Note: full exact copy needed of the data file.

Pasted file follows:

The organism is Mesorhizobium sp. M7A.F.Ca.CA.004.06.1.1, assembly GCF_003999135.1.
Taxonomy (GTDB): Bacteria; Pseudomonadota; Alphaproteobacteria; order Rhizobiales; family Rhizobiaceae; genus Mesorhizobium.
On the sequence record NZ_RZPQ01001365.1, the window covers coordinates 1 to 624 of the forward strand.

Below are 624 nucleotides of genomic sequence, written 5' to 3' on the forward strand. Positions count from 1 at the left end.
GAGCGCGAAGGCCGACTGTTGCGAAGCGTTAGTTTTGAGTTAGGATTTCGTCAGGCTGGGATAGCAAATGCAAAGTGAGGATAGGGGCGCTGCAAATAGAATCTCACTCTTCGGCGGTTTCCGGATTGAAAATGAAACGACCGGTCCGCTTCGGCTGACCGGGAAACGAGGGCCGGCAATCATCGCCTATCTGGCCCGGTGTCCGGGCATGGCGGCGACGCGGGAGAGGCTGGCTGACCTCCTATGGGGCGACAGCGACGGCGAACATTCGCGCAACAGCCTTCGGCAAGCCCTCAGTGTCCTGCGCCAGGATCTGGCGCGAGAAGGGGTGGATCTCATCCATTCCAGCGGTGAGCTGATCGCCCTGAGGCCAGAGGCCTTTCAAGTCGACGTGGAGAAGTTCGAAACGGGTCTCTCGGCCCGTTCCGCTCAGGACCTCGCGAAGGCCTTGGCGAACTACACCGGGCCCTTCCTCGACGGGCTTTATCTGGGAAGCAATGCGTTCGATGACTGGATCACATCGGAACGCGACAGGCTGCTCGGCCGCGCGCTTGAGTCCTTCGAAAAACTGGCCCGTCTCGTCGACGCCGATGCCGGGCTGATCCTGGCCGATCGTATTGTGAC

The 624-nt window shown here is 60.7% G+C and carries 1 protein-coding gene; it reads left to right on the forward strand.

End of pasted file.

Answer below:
The organism is Mesorhizobium sp. M7A.F.Ca.CA.004.06.1.1, assembly GCF_003999135.1.
Taxonomy (GTDB): Bacteria; Pseudomonadota; Alphaproteobacteria; order Rhizobiales; family Rhizobiaceae; genus Mesorhizobium.
On the sequence record NZ_RZPQ01001365.1, the window covers coordinates 1 to 624 of the forward strand.

Below are 624 nucleotides of genomic sequence, written 5' to 3' on the forward strand. Positions count from 1 at the left end.
GAGCGCGAAGGCCGACTGTTGCGAAGCGTTAGTTTTGAGTTAGGATTTCGTCAGGCTGGGATAGCAAATGCAAAGTGAGGATAGGGGCGCTGCAAATAGAATCTCACTCTTCGGCGGTTTCCGGATTGAAAATGAAACGACCGGTCCGCTTCGGCTGACCGGGAAACGAGGGCCGGCAATCATCGCCTATCTGGCCCGGTGTCCGGGCATGGCGGCGACGCGGGAGAGGCTGGCTGACCTCCTATGGGGCGACAGCGACGGCGAACATTCGCGCAACAGCCTTCGGCAAGCCCTCAGTGTCCTGCGCCAGGATCTGGCGCGAGAAGGGGTGGATCTCATCCATTCCAGCGGTGAGCTGATCGCCCTGAGGCCAGAGGCCTTTCAAGTCGACGTGGAGAAGTTCGAAACGGGTCTCTCGGCCCGTTCCGCTCAGGACCTCGCGAAGGCCTTGGCGAACTACACCGGGCCCTTCCTCGACGGGCTTTATCTGGGAAGCAATGCGTTCGATGACTGGATCACATCGGAACGCGACAGGCTGCTCGGCCGCGCGCTTGAGTCCTTCGAAAAACTGGCCCGTCTCGTCGACGCCGATGCCGGGCTGATCCTGGCCGATCGTATTGTGAC

The 624-nt window shown here is 60.7% G+C and carries 1 protein-coding gene; it reads left to right on the forward strand.